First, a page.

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1. Address thinning locks

“Avoid long and straight hairstyles, as these only draw attention to balding and thinning hair,” says Caterina Di Biase. “Ask your hair stylist to assess your current cut and length – it may be time to incorporate layers, volume and texture. The Schwarzkopf Professionals BC Time Restore range is specifically for mature or thinning hair that has lost strength or moisture.”

2. Find your wellness zone

“A healthy body looks different on everyone – the important thing is to focus on the inside” says Andi Lew. “Drink quality alkalised water, because cancer can’t live in an alkaline environment. Have wellness chiropractic care; eliminating nerve system interference will remove distorted signals from the brain to every cell, tissue and organ in your body, allowing regeneration to occur. Flood the body with antioxidants to combat oxidative stress. Drink bone broth and take pre- and probiotics and marine collagen powder. Avoid medications where possible, as these destroy gut and nerve system health.”

3. Facial fitness

“Facial exercises are one of the most effective ways to look 10 years younger in a very short time,” says Cynthia Rowland. “Natural facial exercises tone, tighten and lift the 55 muscles of the face and neck to sculpt a younger, more symmetrical look. Anyone over 25 should do these exercises to stop ageing in its tracks.”

4. Repair sun damage

“For those of us who have spent much of our lives exposed to the harsh Australian sun, a course of Fraxel Laser Treatments might be the miracle you’re looking for,” says Sarah Pelham. “The only laser resurfacing process that penetrates the top layers of your skin, it’s perfect for anyone with sun damage. Fine lines will be reduced, pigmentation removed, and skin texture refined, resulting in a bright, even complexion and minimal recovery time.”

5. Bend and stretch

“The way your body feels and your physical ability to do things are a major part of feeling young,” says Dr Mario Stefano. “As a chiropractor, I see a lot of older clients who undertake activities that are too strenuous for their abilities. Moderate exercise, such as a 30-minute walk and gentle stretching, can reduce many of the aches and pains that come with age.”

6. Be mindful

“Research shows that meditation can extend our lives – it has been proven to improve cellular longevity by reducing stress and anxiety,” says Eugenie Pepper. “High levels of stress hormones negatively affect the brain and body, increasing the risk of heart disease, stroke, some cancers and high blood pressure. Meditation, on the other hand, contributes to overall health and enables us to live longer. For those new to meditation, I recommend doing a guided meditation.”

7. Feed your face

“Eliminate refined carbohydrates, sugary foods and red meat, as these all lead to inflammation in the body,”says Donna Abbate. “Anti-inflammatory, antioxidant-rich foods include blueberries, nuts, wild-caught salmon, collagen protein, bone broth, avocado, and turmeric. Stay hydrated by drinking plenty of purified water. Resistance training - using your own body weight through yoga or with weights – is ideal for anti-ageing, as it ensures you maintain and develop muscle mass.”

8. Try Chinese medicine

“Gua Sha, an ancient Chinese technique that involves moving a flat piece of jade, called a Gua Sha tool, in an upwards motion along your skin, promotes blood flow to skin and moves lymphatic fluid,” says Kim Gatenby. “Start with gentle upward movements, from collarbone to jaw, chin to ear, side of nose to ear, and eyebrows to hairline. People that try this technique often comment on having a sharper jawline and smoother, more glowing skin. Or, use a jade roller - it has a similar action and may help serums to infuse into your skin better.”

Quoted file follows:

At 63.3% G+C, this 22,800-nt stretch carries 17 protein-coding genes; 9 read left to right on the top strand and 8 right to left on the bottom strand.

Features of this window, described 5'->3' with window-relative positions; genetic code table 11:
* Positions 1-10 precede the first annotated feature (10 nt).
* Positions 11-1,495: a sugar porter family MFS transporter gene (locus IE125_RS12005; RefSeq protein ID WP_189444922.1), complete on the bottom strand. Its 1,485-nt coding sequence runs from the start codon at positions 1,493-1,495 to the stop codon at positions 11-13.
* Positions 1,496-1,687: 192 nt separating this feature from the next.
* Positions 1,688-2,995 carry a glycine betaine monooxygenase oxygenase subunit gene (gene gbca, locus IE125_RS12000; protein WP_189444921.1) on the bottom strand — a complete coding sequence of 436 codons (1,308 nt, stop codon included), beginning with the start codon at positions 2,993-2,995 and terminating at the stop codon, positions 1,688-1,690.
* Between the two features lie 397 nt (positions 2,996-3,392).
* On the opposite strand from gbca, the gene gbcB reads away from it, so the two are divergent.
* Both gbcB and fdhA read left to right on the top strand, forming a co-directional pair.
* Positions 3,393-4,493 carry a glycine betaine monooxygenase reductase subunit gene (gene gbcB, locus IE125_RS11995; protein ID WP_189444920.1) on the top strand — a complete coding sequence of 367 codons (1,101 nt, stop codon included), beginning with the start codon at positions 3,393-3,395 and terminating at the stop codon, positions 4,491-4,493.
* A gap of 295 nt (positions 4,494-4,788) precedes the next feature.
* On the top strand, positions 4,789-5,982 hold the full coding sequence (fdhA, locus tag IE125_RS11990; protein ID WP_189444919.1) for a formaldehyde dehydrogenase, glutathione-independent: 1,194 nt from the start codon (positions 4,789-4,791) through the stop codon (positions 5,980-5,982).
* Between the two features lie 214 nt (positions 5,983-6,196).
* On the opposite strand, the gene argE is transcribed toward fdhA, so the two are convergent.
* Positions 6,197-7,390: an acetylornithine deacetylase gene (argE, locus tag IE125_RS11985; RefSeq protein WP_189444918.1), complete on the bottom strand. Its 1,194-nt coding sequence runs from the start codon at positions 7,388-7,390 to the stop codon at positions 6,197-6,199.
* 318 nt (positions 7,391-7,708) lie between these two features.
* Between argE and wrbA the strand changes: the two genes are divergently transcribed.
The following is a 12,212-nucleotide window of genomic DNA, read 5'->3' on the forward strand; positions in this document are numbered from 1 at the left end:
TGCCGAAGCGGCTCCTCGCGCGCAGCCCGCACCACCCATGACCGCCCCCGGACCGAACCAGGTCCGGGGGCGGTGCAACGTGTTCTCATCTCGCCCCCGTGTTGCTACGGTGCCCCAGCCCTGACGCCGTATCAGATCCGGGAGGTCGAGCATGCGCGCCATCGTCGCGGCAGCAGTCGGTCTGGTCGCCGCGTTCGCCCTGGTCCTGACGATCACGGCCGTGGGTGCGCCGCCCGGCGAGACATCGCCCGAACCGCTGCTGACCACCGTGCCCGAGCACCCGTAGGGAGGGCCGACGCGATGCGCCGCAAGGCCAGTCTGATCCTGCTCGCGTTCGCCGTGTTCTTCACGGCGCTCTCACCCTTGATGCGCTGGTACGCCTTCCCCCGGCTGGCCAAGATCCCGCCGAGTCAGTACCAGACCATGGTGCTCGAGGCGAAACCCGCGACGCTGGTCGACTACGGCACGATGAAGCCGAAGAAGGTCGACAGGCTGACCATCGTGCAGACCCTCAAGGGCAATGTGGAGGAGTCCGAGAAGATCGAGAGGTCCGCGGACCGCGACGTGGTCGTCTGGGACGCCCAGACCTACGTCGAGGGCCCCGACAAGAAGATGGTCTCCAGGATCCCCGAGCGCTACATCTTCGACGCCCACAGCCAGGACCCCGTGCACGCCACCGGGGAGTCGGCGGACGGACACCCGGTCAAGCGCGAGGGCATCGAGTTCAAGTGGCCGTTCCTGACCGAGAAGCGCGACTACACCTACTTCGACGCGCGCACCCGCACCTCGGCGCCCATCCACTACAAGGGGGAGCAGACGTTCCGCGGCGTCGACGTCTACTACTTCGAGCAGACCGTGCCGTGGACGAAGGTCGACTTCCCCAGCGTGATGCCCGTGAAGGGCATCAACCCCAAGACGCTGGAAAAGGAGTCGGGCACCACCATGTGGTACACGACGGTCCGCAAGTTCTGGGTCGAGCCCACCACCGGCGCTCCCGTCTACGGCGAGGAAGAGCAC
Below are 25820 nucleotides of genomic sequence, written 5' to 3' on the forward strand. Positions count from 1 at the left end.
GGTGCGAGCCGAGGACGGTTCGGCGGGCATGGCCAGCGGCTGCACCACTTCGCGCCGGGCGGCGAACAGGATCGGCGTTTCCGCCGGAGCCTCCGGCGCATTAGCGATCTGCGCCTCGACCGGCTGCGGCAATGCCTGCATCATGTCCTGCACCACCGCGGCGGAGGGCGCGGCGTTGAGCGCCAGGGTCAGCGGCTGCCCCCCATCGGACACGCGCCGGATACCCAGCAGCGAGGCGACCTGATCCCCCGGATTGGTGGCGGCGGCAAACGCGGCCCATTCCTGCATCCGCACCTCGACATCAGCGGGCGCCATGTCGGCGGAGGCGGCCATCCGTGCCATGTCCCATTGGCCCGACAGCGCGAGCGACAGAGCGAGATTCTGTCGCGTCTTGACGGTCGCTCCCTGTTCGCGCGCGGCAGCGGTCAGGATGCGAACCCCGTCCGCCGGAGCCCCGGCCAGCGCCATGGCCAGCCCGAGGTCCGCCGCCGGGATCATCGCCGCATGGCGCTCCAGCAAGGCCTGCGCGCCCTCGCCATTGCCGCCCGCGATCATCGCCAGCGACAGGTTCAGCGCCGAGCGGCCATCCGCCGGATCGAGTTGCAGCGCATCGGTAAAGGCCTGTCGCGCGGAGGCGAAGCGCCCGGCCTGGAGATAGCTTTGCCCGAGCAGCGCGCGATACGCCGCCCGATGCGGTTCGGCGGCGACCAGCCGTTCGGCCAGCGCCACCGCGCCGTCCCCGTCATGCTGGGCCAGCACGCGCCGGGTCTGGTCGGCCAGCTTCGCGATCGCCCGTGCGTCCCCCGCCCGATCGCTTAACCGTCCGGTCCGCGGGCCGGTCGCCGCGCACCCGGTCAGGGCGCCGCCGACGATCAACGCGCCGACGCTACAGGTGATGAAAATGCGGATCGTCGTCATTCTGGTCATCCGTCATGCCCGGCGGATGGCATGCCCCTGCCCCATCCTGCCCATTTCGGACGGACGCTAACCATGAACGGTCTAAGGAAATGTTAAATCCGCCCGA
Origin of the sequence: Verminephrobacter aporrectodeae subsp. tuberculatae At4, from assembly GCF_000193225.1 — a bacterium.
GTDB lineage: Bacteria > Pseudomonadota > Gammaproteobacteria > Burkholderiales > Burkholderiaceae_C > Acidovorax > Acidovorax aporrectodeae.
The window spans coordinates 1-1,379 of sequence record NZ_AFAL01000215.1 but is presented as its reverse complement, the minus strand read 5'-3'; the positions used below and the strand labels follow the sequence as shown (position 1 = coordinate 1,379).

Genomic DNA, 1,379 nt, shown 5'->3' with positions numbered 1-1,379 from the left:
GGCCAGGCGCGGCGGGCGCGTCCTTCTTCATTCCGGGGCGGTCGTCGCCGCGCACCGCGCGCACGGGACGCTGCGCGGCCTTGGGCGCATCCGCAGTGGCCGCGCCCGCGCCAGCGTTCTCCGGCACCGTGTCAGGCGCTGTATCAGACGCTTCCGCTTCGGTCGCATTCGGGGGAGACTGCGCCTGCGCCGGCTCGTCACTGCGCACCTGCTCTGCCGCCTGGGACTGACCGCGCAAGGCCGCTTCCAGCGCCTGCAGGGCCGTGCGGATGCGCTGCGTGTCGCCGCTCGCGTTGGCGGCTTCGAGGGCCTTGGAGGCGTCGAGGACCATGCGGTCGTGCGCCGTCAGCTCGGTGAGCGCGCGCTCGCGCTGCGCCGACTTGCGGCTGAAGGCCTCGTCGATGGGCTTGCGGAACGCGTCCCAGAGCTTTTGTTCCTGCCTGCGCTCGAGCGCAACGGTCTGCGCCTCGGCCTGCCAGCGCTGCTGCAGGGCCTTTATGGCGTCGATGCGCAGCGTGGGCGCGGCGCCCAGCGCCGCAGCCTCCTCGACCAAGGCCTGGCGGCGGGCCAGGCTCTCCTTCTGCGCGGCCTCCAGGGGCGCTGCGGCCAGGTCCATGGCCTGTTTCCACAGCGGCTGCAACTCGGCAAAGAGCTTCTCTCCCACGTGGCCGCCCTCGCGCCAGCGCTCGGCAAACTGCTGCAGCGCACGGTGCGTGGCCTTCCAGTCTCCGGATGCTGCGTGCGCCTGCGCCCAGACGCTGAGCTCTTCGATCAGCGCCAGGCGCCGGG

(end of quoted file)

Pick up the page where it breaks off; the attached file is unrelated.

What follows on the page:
9. Change your beauty regime

“If you are using a toner, stop - many toners strip the acid mantle and cause damage,” warns Gina Cook. “At Ella Baché, we believe in having the correct skin balance to function optimally. If the correct cleanser is used it will not disrupt the skin's pH level. And cleanse twice: the first is a pre-cleanse, to dissolve stubborn, cosmetic debris and prepare skin for cleansing; the second is to rebalance oil flow and neutralise pH levels for natural protection and enhanced skin functioning. To maximise product absorption, exfoliation is essential.”

10. Massage at night

“Apply night cream and rosehip oil before you sleep at night, using light circular motions to encourage blood flow and circulation,” says Mituri Pradip Sharma. “Do this in a stress-free environment without distractions, and attempt to 'silence' your mind and focus instead on deep breathing. After five minutes of massage, lie on your back and relax, feeling all the pent-up stress slowly releasing from your body.”

11. Supplement your skin

“Ubiquinol, also known as coenzyme Q10 (CoQ10), is a powerful weapon to help feel young,” says Stephen Eddey. CoQ10, a naturally-occurring nutrient found in nearly every cell of the body, helps fight free radicals and the cell damage they cause, which is the result of everyday pollutants - poor diet, smoking, pollution, and ill health. As the strongest known lipid-soluble antioxidant, ubiquinol counters the free radicals and the oxidative stress that destroy cells.”

12. Take care in the cold

“When the temperature drops, so does the moisture level in our environment, which stresses skin,” says Dr Irene Prantalos. “ Drinking water is the best way to nourish dryness from within. I also recommend oat-based soaps, as the polysaccharides in oats protect skin, and applying coconut and jojoba oils, to improve skin's moisture and lipid content. Avoid alcohol-based products for your face.”

13. Work it out

“Exercise for 45 minutes, five days a week, to naturally release endorphins – the so-called 'happy hormones' – and serotonin, which keep your heart muscle healthy,” says Mark Robinson. “A healthy heart means extra blood flow to all areas of the body, which gives you more energy. Exercise also tones muscles, making you look firmer and leaner regardless of age. Include cardio (steps, running, brisk walking, cycling) and resistance-based exercise (weight lifting, body pump classes).”